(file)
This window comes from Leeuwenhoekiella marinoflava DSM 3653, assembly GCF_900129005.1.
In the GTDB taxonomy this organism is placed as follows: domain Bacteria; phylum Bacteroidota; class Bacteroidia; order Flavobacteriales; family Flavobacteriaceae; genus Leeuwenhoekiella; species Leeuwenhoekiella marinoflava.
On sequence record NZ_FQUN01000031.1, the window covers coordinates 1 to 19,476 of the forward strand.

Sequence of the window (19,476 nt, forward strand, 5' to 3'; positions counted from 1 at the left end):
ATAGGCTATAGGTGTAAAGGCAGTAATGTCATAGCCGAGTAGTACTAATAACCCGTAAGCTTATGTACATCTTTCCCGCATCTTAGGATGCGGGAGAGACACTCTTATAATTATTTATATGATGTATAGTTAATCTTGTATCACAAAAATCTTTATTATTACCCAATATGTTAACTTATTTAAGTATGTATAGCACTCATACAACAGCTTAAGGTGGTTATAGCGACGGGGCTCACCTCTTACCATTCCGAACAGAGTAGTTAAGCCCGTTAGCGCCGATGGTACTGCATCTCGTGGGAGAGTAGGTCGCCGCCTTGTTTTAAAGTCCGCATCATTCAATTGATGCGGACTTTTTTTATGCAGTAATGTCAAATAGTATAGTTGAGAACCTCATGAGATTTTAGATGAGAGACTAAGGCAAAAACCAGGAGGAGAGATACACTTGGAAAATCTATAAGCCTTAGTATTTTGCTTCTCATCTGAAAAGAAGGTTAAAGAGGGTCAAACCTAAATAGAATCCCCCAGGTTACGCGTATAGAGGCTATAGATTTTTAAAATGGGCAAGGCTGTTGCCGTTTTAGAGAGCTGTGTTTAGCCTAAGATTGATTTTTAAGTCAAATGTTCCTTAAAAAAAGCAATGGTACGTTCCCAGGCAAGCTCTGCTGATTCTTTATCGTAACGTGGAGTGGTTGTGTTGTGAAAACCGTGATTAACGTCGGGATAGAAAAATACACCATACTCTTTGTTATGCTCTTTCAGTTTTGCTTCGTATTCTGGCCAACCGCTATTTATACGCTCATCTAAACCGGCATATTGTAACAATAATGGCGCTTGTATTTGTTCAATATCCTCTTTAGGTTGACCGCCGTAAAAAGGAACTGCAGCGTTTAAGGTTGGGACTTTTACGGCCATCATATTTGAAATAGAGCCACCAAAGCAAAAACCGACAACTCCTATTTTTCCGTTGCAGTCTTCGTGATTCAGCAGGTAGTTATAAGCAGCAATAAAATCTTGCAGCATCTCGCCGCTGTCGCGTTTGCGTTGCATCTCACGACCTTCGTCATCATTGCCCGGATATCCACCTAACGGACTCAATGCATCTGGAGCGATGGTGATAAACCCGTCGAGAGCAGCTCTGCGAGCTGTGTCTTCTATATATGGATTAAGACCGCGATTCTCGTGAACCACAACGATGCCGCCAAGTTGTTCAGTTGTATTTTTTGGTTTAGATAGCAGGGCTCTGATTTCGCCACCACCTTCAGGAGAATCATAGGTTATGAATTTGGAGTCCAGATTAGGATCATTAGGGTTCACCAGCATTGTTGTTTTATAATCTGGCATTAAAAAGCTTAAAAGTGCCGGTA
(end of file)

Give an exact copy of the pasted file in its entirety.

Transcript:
This window comes from Leeuwenhoekiella marinoflava DSM 3653, assembly GCF_900129005.1.
In the GTDB taxonomy this organism is placed as follows: domain Bacteria; phylum Bacteroidota; class Bacteroidia; order Flavobacteriales; family Flavobacteriaceae; genus Leeuwenhoekiella; species Leeuwenhoekiella marinoflava.
On sequence record NZ_FQUN01000031.1, the window covers coordinates 1 to 19,476 of the forward strand.

Sequence of the window (19,476 nt, forward strand, 5' to 3'; positions counted from 1 at the left end):
ATAGGCTATAGGTGTAAAGGCAGTAATGTCATAGCCGAGTAGTACTAATAACCCGTAAGCTTATGTACATCTTTCCCGCATCTTAGGATGCGGGAGAGACACTCTTATAATTATTTATATGATGTATAGTTAATCTTGTATCACAAAAATCTTTATTATTACCCAATATGTTAACTTATTTAAGTATGTATAGCACTCATACAACAGCTTAAGGTGGTTATAGCGACGGGGCTCACCTCTTACCATTCCGAACAGAGTAGTTAAGCCCGTTAGCGCCGATGGTACTGCATCTCGTGGGAGAGTAGGTCGCCGCCTTGTTTTAAAGTCCGCATCATTCAATTGATGCGGACTTTTTTTATGCAGTAATGTCAAATAGTATAGTTGAGAACCTCATGAGATTTTAGATGAGAGACTAAGGCAAAAACCAGGAGGAGAGATACACTTGGAAAATCTATAAGCCTTAGTATTTTGCTTCTCATCTGAAAAGAAGGTTAAAGAGGGTCAAACCTAAATAGAATCCCCCAGGTTACGCGTATAGAGGCTATAGATTTTTAAAATGGGCAAGGCTGTTGCCGTTTTAGAGAGCTGTGTTTAGCCTAAGATTGATTTTTAAGTCAAATGTTCCTTAAAAAAAGCAATGGTACGTTCCCAGGCAAGCTCTGCTGATTCTTTATCGTAACGTGGAGTGGTTGTGTTGTGAAAACCGTGATTAACGTCGGGATAGAAAAATACACCATACTCTTTGTTATGCTCTTTCAGTTTTGCTTCGTATTCTGGCCAACCGCTATTTATACGCTCATCTAAACCGGCATATTGTAACAATAATGGCGCTTGTATTTGTTCAATATCCTCTTTAGGTTGACCGCCGTAAAAAGGAACTGCAGCGTTTAAGGTTGGGACTTTTACGGCCATCATATTTGAAATAGAGCCACCAAAGCAAAAACCGACAACTCCTATTTTTCCGTTGCAGTCTTCGTGATTCAGCAGGTAGTTATAAGCAGCAATAAAATCTTGCAGCATCTCGCCGCTGTCGCGTTTGCGTTGCATCTCACGACCTTCGTCATCATTGCCCGGATATCCACCTAACGGACTCAATGCATCTGGAGCGATGGTGATAAACCCGTCGAGAGCAGCTCTGCGAGCTGTGTCTTCTATATATGGATTAAGACCGCGATTCTCGTGAACCACAACGATGCCGCCAAGTTGTTCAGTTGTATTTTTTGGTTTAGATAGCAGGGCTCTGATTTCGCCACCACCTTCAGGAGAATCATAGGTTATGAATTTGGAGTCCAGATTAGGATCATTAGGGTTCACCAGCATTGTTGTTTTATAATCTGGCATTAAAAAGCTTAAAAGTGCCGGTA